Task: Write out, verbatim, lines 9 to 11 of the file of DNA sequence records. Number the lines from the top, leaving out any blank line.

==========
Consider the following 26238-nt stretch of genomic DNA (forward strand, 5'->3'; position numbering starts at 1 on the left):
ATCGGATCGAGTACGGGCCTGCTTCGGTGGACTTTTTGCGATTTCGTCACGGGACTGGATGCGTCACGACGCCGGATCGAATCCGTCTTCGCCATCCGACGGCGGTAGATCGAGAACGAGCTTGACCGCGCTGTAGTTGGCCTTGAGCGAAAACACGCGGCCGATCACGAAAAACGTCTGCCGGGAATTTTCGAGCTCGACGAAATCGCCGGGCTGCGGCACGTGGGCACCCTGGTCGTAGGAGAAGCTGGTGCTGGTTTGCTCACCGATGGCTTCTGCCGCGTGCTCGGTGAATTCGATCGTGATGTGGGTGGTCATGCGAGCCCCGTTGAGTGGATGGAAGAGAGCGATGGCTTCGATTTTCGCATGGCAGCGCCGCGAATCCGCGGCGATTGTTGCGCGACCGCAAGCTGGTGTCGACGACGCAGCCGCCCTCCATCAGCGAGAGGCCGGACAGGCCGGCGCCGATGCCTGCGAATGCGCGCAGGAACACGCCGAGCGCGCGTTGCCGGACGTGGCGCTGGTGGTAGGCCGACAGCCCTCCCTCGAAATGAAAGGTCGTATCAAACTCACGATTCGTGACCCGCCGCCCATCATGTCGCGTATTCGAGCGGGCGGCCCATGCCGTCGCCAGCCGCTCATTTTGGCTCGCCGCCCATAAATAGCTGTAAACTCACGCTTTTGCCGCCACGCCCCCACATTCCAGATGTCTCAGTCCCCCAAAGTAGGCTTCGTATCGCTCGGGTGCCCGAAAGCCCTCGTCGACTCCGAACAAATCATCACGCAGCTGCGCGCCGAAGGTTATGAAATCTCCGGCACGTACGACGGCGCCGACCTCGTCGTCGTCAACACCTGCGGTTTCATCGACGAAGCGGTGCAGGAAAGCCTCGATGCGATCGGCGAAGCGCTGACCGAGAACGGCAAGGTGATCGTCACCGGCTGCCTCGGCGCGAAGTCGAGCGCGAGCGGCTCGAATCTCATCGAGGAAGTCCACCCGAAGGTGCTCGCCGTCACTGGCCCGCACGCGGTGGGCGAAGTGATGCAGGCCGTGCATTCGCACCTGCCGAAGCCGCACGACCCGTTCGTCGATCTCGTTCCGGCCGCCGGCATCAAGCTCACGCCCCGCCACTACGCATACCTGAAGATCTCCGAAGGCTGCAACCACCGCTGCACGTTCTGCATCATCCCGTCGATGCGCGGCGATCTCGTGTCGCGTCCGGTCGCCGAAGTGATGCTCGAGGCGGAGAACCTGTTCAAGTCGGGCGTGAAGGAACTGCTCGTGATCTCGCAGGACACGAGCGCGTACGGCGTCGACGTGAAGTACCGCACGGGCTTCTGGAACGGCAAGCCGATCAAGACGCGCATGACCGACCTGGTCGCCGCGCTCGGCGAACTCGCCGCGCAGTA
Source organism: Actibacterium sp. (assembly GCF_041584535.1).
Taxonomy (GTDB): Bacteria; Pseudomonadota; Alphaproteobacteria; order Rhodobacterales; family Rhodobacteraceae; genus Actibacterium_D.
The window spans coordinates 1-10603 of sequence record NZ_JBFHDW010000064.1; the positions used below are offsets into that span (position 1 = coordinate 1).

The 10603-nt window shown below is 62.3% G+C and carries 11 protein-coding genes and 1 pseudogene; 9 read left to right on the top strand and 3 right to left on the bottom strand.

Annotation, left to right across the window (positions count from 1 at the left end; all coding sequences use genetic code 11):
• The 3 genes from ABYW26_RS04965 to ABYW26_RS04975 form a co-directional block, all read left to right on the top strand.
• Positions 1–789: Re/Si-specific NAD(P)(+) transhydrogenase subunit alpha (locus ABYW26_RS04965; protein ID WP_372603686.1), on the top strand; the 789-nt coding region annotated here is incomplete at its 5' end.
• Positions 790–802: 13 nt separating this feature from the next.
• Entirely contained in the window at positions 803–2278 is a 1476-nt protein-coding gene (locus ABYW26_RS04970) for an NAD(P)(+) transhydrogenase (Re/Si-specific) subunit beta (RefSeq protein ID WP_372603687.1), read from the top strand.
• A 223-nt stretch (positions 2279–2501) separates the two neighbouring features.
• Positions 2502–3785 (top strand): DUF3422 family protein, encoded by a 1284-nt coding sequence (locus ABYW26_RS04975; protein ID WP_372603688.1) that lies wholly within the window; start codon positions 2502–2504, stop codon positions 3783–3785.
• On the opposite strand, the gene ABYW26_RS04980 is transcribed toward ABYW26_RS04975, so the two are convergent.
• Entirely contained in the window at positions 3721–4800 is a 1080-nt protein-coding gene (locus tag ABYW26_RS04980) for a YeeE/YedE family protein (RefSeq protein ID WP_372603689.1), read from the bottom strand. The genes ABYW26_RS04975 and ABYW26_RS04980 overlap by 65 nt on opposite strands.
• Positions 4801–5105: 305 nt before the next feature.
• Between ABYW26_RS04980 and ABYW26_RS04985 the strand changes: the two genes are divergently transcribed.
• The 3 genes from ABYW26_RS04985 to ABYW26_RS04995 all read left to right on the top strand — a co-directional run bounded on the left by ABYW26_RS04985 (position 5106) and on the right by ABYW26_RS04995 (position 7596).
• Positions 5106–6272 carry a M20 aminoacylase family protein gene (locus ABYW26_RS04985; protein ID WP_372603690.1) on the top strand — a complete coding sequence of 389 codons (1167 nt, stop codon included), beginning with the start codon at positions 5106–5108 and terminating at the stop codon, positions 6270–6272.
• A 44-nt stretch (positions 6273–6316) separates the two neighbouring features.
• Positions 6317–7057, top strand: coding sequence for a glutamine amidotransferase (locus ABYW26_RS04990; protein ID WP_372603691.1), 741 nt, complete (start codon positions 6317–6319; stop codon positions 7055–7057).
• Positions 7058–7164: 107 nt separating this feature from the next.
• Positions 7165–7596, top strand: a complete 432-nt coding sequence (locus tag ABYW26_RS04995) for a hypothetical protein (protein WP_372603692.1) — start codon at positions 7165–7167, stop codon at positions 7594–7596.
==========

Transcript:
• Positions 1–789: Re/Si-specific NAD(P)(+) transhydrogenase subunit alpha (locus ABYW26_RS04965; protein ID WP_372603686.1), on the top strand; the 789-nt coding region annotated here is incomplete at its 5' end.
• Positions 790–802: 13 nt separating this feature from the next.
• Entirely contained in the window at positions 803–2278 is a 1476-nt protein-coding gene (locus ABYW26_RS04970) for an NAD(P)(+) transhydrogenase (Re/Si-specific) subunit beta (RefSeq protein ID WP_372603687.1), read from the top strand.